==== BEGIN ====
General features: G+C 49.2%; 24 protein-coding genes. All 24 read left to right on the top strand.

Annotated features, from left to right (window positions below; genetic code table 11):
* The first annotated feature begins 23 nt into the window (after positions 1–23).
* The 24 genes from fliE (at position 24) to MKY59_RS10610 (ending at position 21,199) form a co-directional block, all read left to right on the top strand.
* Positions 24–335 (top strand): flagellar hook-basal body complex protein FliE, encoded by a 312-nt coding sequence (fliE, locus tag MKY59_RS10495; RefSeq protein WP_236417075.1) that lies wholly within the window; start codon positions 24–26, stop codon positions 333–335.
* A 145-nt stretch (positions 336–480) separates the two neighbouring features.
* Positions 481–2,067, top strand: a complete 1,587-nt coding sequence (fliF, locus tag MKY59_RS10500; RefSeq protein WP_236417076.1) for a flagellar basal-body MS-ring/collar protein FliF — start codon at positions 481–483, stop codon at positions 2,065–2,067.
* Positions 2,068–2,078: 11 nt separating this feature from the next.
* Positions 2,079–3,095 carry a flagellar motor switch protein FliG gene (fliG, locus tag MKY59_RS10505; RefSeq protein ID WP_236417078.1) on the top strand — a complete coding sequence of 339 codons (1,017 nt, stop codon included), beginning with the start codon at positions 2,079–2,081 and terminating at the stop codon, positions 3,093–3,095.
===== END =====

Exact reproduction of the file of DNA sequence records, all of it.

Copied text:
General features: G+C 49.2%; 24 protein-coding genes. All 24 read left to right on the top strand.

Annotated features, from left to right (window positions below; genetic code table 11):
* The first annotated feature begins 23 nt into the window (after positions 1–23).
* The 24 genes from fliE (at position 24) to MKY59_RS10610 (ending at position 21,199) form a co-directional block, all read left to right on the top strand.
* Positions 24–335 (top strand): flagellar hook-basal body complex protein FliE, encoded by a 312-nt coding sequence (fliE, locus tag MKY59_RS10495; RefSeq protein WP_236417075.1) that lies wholly within the window; start codon positions 24–26, stop codon positions 333–335.
* A 145-nt stretch (positions 336–480) separates the two neighbouring features.
* Positions 481–2,067, top strand: a complete 1,587-nt coding sequence (fliF, locus tag MKY59_RS10500; RefSeq protein WP_236417076.1) for a flagellar basal-body MS-ring/collar protein FliF — start codon at positions 481–483, stop codon at positions 2,065–2,067.
* Positions 2,068–2,078: 11 nt separating this feature from the next.
* Positions 2,079–3,095 carry a flagellar motor switch protein FliG gene (fliG, locus tag MKY59_RS10505; RefSeq protein ID WP_236417078.1) on the top strand — a complete coding sequence of 339 codons (1,017 nt, stop codon included), beginning with the start codon at positions 2,079–2,081 and terminating at the stop codon, positions 3,093–3,095.